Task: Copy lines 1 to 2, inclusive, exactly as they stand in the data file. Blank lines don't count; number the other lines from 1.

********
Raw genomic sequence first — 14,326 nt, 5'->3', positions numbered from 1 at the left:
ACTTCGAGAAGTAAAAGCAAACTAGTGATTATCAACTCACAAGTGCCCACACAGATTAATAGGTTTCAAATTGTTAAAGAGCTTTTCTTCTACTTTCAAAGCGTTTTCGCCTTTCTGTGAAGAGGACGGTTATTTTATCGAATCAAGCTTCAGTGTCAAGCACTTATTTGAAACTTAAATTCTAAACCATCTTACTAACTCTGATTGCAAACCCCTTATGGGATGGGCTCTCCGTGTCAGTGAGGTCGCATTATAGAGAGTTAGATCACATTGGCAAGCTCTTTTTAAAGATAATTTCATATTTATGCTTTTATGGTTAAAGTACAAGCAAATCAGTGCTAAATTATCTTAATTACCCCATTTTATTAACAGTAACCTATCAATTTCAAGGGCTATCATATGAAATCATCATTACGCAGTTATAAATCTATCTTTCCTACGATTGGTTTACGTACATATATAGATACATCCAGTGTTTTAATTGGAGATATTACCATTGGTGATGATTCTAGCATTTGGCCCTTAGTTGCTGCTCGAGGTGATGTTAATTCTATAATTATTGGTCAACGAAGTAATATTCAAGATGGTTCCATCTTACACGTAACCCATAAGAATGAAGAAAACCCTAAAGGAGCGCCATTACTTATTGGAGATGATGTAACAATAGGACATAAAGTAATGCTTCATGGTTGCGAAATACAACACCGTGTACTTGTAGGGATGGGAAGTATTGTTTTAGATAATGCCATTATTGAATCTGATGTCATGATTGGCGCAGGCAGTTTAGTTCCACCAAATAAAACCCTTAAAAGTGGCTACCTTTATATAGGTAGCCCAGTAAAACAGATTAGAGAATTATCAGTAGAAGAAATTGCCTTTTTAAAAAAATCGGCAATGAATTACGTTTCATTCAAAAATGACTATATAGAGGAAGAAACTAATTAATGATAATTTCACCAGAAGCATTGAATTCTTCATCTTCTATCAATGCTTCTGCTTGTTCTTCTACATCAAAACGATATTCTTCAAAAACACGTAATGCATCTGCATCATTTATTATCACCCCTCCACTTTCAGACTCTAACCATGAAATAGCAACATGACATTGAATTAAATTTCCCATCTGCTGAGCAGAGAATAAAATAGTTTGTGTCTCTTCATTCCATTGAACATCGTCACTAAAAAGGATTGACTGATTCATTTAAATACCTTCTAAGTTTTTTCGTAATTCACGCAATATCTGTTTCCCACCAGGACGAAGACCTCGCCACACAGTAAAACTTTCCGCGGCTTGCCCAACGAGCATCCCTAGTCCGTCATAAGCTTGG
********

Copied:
Raw genomic sequence first — 14,326 nt, 5'->3', positions numbered from 1 at the left:
ACTTCGAGAAGTAAAAGCAAACTAGTGATTATCAACTCACAAGTGCCCACACAGATTAATAGGTTTCAAATTGTTAAAGAGCTTTTCTTCTACTTTCAAAGCGTTTTCGCCTTTCTGTGAAGAGGACGGTTATTTTATCGAATCAAGCTTCAGTGTCAAGCACTTATTTGAAACTTAAATTCTAAACCATCTTACTAACTCTGATTGCAAACCCCTTATGGGATGGGCTCTCCGTGTCAGTGAGGTCGCATTATAGAGAGTTAGATCACATTGGCAAGCTCTTTTTAAAGATAATTTCATATTTATGCTTTTATGGTTAAAGTACAAGCAAATCAGTGCTAAATTATCTTAATTACCCCATTTTATTAACAGTAACCTATCAATTTCAAGGGCTATCATATGAAATCATCATTACGCAGTTATAAATCTATCTTTCCTACGATTGGTTTACGTACATATATAGATACATCCAGTGTTTTAATTGGAGATATTACCATTGGTGATGATTCTAGCATTTGGCCCTTAGTTGCTGCTCGAGGTGATGTTAATTCTATAATTATTGGTCAACGAAGTAATATTCAAGATGGTTCCATCTTACACGTAACCCATAAGAATGAAGAAAACCCTAAAGGAGCGCCATTACTTATTGGAGATGATGTAACAATAGGACATAAAGTAATGCTTCATGGTTGCGAAATACAACACCGTGTACTTGTAGGGATGGGAAGTATTGTTTTAGATAATGCCATTATTGAATCTGATGTCATGATTGGCGCAGGCAGTTTAGTTCCACCAAATAAAACCCTTAAAAGTGGCTACCTTTATATAGGTAGCCCAGTAAAACAGATTAGAGAATTATCAGTAGAAGAAATTGCCTTTTTAAAAAAATCGGCAATGAATTACGTTTCATTCAAAAATGACTATATAGAGGAAGAAACTAATTAATGATAATTTCACCAGAAGCATTGAATTCTTCATCTTCTATCAATGCTTCTGCTTGTTCTTCTACATCAAAACGATATTCTTCAAAAACACGTAATGCATCTGCATCATTTATTATCACCCCTCCACTTTCAGACTCTAACCATGAAATAGCAACATGACATTGAATTAAATTTCCCATCTGCTGAGCAGAGAATAAAATAGTTTGTGTCTCTTCATTCCATTGAACATCGTCACTAAAAAGGATTGACTGATTCATTTAAATACCTTCTAAGTTTTTTCGTAATTCACGCAATATCTGTTTCCCACCAGGACGAAGACCTCGCCACACAGTAAAACTTTCCGCGGCTTGCCCAACGAGCATCCCTAGTCCGTCATAAGCTTGG